What Does a Leader Look Like?

Organizational psychologists will point to well-known workshop exercises where executives are asked to draw a picture of an effective leader. In terms of gender, the results are nearly always the same.  Both men and women almost always draw men.

This apparently unconscious assumption is downright depressing.  Still, as more and more women today take their places as leaders in the business and political world, this subliminal bias might be lessening.

The Covid-19 pandemic, too, has raised the profile of leaders who have had the best responses to the global pandemic.   New Zealand, Taiwan, Finland, Norway, Iceland, and Denmark come to mind.  Their chief executives are all female.

That’s the good news.  The bad news is that women in leadership are analyzed and judged for their appearance much more than their male counterparts.  Remember the articles about Hillary Clinton, criticizing her for her “unfeminine” pantsuits and oft-changing hairstyles?  Or about Michelle Obama for her sleeveless dresses?  Or about House Speaker Nancy Pelosi for her many colorful “power suits”?

Unfortunately, this mindset has been with us for a long time.  When Jeannette Rankin of Montana was elected to the U.S. House as the first female representative in 1916, she was profiled in a Washington Post article titled “Congresswoman Rankin Real Girl:  Likes Nice Gowns and Tidy Hair.”  And lest you think this preoccupation with how powerful women should look ended eons ago, consider this:  until 2017, sleeveless dresses and open-toed shoes were forbidden on the floor of the U.S. House of Representatives.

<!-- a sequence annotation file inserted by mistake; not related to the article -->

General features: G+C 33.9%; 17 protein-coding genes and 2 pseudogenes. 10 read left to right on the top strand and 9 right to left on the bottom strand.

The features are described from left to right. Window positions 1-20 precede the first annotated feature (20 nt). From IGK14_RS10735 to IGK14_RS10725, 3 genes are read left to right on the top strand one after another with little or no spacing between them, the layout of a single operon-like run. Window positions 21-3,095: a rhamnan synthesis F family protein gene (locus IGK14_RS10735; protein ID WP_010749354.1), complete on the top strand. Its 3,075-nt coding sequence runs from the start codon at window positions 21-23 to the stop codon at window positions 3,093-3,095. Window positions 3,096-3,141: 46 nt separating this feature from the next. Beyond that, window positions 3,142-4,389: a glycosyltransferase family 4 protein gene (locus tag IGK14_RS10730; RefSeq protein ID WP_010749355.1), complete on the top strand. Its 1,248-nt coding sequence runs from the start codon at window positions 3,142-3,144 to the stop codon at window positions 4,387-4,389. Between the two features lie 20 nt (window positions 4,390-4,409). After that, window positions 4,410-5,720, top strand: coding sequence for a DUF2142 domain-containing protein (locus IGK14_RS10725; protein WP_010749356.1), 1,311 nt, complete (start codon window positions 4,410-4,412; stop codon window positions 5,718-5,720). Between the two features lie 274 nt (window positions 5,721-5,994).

What is this all about?  Why are female leaders and would-be-leaders still judged by their appearance while most of their male counterparts are not?  I’ll answer this by quoting scholar and author Naomi Wolf, who wrote in 1990 that insisting on a certain standard of appearance – what she called “the beauty myth” — is ultimately a way to control and constrain women’s behavior and access to power. If certain women are outside of the usual image of how a woman “should look,” she can be denigrated and criticized and mocked. 

In other words, she can be taken down a peg.

Moreover, it takes a lot of time to pursue unrealistic standards of beauty.  Wouldn’t women have more time, energy, and money to attain power — thereby helping to effect societal and political change — if we didn’t spend so much time, energy, and money on our appearance?  (A 2014 study found that women spend 335 hours, or two weeks, on their hair and makeup per year, which equates to 55 minutes a day.)

So, back to the original question:  What does an effective leader look like?  She/he looks competent, caring, and honest.  She/he has intelligence, integrity, the ability to delegate, good communication skills, self-awareness, and empathy.

That’s what a leader looks like.

Jan Collins
www.jan-collins.com

Jan Collins is a Columbia, South Carolina-based journalist, author and editor.

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